A few weeks ago I attended a conference for the state chapter of a national school leadership association. Despite all the problems the rest of us see in public education, this group of school and district leaders clearly felt that they had the bull by the horns: they were the solution, not the problem, and they were doing a pretty darn good job of things in their own eyes. And things would be just perfect if just a few things would happen, like eliminating NCLB or giving them a “better” (assumedly richer) group of students to work with.

It’s frightening to hear the leader of any organization saying that things are actually really good in the face of substantial evidence to the contrary, and also believing that anything that’s not good is out of their hands. To see that this thinking isn’t isolated, but is instead the norm, is alarming indeed.

I did some checking after the conference to follow up on what I heard, and came across a fascinating survey report by Public Agenda titled “The Insiders: How Principals and Superintendents See Public Education Today.” Here’s the blurb from the site:

The fourth in a series of Reality Check reports finds that most public school superintendents -– and principals to a lesser extent -– think local schools are already in pretty good shape. In fact, more than half of the nation's superintendents consider local schools to be "excellent." Most superintendents (77%) and principals (79%) say low academic standards are not a serious problem where they work. Superintendents are substantially less likely than classroom teachers to believe that too many students get passed through the system without learning. While 62 percent of teachers say this is a "very" or "somewhat serious" problem in local schools, just 27 percent of superintendents say the same.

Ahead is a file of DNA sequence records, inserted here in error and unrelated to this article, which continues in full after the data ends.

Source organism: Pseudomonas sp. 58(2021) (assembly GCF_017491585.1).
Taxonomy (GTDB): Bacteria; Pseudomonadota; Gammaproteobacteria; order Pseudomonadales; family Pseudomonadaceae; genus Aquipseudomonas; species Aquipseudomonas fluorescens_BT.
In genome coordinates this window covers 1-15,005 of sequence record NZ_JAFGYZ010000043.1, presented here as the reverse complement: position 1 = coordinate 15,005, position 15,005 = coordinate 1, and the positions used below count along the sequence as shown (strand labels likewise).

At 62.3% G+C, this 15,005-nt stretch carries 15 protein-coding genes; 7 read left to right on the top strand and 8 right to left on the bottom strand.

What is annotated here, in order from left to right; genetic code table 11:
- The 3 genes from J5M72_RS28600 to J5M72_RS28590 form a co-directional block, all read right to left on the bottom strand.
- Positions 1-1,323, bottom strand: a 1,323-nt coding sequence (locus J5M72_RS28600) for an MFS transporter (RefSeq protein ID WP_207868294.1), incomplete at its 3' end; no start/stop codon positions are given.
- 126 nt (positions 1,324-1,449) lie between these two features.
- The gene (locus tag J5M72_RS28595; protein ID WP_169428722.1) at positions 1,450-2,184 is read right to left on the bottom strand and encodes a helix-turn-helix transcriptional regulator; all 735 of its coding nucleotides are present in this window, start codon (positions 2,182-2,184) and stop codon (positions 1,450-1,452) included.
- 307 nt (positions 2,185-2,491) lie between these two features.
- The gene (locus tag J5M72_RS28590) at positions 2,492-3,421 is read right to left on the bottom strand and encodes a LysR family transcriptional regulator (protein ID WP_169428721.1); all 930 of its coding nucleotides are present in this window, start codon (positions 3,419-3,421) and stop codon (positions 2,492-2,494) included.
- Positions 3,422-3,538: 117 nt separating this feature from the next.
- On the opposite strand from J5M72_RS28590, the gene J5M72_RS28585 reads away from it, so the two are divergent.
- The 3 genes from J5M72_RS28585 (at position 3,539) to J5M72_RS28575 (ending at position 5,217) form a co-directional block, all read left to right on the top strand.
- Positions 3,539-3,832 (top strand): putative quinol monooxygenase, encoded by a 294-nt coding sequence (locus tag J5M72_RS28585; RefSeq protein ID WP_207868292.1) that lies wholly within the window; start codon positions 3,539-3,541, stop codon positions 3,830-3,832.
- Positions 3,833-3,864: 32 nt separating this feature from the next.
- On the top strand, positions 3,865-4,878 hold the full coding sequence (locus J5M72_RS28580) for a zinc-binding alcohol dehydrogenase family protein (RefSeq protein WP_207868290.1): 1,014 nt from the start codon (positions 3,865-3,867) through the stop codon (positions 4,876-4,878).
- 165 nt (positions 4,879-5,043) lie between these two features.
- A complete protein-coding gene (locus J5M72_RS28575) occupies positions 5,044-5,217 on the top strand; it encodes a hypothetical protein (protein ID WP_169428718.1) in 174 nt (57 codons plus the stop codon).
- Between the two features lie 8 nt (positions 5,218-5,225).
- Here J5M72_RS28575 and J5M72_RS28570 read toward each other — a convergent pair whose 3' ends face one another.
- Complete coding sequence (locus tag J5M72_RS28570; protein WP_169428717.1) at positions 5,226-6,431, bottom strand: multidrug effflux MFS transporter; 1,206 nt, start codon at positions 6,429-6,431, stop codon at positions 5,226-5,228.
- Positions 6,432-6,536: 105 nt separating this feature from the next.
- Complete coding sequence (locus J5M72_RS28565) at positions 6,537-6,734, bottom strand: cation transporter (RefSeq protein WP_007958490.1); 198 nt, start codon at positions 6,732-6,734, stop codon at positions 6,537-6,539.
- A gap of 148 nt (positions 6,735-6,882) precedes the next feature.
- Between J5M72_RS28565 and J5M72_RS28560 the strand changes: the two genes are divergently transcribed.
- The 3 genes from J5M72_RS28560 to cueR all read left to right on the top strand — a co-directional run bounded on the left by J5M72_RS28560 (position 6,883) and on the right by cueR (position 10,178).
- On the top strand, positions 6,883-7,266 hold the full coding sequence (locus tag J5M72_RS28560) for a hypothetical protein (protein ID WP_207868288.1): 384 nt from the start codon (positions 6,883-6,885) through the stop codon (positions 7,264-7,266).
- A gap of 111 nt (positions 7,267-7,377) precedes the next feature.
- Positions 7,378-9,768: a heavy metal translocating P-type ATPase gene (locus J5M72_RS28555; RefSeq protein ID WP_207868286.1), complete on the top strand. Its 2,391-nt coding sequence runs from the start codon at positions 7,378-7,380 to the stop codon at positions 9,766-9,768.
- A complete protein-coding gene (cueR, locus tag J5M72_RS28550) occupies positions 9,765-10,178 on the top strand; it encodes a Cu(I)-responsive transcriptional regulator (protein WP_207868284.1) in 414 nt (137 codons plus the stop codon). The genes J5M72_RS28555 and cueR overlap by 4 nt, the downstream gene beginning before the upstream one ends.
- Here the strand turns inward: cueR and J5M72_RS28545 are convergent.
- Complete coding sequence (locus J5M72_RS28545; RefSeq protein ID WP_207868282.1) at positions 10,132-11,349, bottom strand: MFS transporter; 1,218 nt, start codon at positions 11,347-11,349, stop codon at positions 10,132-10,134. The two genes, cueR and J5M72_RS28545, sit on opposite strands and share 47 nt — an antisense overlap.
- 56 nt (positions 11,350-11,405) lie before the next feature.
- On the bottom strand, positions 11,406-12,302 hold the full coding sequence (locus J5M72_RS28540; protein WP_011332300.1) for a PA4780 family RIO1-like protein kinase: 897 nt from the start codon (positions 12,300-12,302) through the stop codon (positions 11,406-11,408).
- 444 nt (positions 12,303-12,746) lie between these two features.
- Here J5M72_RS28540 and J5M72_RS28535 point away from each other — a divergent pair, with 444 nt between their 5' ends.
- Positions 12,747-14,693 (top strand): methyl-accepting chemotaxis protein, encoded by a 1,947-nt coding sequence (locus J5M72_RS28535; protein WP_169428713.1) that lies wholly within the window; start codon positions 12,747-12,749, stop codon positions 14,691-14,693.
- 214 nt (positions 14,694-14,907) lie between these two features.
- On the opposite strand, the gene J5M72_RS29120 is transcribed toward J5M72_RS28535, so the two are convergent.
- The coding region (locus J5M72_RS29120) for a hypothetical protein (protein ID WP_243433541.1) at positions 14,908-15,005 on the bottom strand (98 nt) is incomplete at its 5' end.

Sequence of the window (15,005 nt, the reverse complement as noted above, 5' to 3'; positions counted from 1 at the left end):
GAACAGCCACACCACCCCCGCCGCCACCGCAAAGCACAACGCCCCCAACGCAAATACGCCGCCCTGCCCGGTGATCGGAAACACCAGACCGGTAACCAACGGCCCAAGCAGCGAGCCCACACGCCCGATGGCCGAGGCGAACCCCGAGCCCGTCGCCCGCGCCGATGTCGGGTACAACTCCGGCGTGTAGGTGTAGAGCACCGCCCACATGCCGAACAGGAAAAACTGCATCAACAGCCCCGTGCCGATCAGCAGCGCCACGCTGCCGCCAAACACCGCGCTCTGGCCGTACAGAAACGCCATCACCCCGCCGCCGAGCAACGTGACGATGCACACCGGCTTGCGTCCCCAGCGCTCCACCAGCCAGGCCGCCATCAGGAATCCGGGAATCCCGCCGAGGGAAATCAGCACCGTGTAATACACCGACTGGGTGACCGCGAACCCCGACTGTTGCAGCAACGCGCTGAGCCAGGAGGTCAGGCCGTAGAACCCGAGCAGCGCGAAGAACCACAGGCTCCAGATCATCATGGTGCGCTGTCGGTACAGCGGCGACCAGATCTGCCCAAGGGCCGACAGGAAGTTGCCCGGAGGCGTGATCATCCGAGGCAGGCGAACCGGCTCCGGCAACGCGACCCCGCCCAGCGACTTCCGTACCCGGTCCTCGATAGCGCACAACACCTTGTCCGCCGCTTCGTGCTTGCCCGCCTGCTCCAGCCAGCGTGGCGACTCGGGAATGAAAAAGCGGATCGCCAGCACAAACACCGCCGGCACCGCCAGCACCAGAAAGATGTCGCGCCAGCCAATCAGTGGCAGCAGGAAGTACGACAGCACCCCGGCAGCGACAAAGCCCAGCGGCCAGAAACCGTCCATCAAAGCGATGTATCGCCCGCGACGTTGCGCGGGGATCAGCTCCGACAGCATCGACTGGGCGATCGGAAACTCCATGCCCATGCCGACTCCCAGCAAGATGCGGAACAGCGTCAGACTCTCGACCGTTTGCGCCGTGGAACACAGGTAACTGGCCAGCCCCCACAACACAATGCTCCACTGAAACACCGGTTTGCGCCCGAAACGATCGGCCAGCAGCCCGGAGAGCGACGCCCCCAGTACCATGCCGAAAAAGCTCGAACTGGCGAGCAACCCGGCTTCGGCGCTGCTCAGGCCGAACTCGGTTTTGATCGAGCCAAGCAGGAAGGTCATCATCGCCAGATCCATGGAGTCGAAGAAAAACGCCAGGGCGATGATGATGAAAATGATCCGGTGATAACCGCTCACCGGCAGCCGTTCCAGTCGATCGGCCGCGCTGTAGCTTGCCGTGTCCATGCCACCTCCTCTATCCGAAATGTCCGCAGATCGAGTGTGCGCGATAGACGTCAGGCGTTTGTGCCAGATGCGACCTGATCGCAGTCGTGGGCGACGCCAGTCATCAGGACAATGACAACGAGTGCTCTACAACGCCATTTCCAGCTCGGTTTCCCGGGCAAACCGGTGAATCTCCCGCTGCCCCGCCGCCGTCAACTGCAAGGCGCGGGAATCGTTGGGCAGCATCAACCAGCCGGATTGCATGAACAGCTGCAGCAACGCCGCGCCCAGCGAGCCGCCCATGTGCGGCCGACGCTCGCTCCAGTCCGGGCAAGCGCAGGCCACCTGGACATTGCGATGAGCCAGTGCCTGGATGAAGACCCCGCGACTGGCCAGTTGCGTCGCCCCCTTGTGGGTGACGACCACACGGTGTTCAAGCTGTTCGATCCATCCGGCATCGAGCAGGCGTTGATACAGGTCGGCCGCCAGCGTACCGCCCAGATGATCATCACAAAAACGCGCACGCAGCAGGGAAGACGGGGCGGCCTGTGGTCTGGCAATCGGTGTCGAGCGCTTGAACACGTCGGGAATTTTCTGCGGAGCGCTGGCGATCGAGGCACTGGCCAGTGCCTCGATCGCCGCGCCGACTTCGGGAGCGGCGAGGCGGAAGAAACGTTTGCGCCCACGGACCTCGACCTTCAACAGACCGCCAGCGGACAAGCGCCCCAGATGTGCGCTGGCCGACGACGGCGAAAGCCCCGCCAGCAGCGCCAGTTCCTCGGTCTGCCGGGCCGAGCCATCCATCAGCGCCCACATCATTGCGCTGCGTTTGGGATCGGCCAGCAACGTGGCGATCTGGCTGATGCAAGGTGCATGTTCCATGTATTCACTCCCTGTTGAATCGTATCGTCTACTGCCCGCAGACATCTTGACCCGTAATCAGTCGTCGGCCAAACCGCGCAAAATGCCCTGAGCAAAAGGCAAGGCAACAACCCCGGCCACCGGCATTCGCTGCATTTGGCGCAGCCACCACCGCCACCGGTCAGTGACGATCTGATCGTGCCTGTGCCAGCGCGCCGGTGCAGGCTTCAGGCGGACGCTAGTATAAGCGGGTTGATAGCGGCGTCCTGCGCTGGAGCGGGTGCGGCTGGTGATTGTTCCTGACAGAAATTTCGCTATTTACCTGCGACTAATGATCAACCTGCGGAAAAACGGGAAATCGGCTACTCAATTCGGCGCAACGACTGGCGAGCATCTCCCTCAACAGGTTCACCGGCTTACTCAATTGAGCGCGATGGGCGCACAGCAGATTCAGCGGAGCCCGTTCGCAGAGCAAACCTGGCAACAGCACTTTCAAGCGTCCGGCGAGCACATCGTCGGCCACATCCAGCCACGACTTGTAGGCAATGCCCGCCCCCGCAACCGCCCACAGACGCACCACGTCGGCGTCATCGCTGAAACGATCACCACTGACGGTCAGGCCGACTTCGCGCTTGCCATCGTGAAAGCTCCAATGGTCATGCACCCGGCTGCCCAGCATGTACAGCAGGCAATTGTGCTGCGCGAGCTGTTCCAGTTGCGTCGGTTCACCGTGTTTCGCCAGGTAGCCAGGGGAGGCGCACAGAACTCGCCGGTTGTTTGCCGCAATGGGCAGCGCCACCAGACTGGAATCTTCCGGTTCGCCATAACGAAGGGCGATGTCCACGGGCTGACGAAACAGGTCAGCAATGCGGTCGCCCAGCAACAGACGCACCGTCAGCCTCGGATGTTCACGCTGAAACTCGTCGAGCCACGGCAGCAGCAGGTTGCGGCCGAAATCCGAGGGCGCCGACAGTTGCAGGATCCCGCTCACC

So yes, I think it’s worth talking about effective teaching methods and materials, and also talking about how we can get individual teachers to change their ways for the better. But until we address the leadership issue, from which many of these problems originate, we’re going to be treating the symptoms and not the real problem.

John Dewey and Progressivism

Excerpts from The Great Reading Disaster by Mona McNee (2007).

“Dewey was an adherent of the school of thought known as Pragmatism, which asserted that no object, idea or knowledge had any value apart from its practical consequences. From this he developed the idea that education must be relevant, later a Progressivist watchword. Child-centered education meant the pupils should not have to learn anything unless they could immediately understand its relevance, and this principle swept away what was regarded as the dead hand of pre-existing knowledge and culture. There was no need to burden children with a mass of facts that they could not perceive as related to their own experience and, more particularly, were not interested in.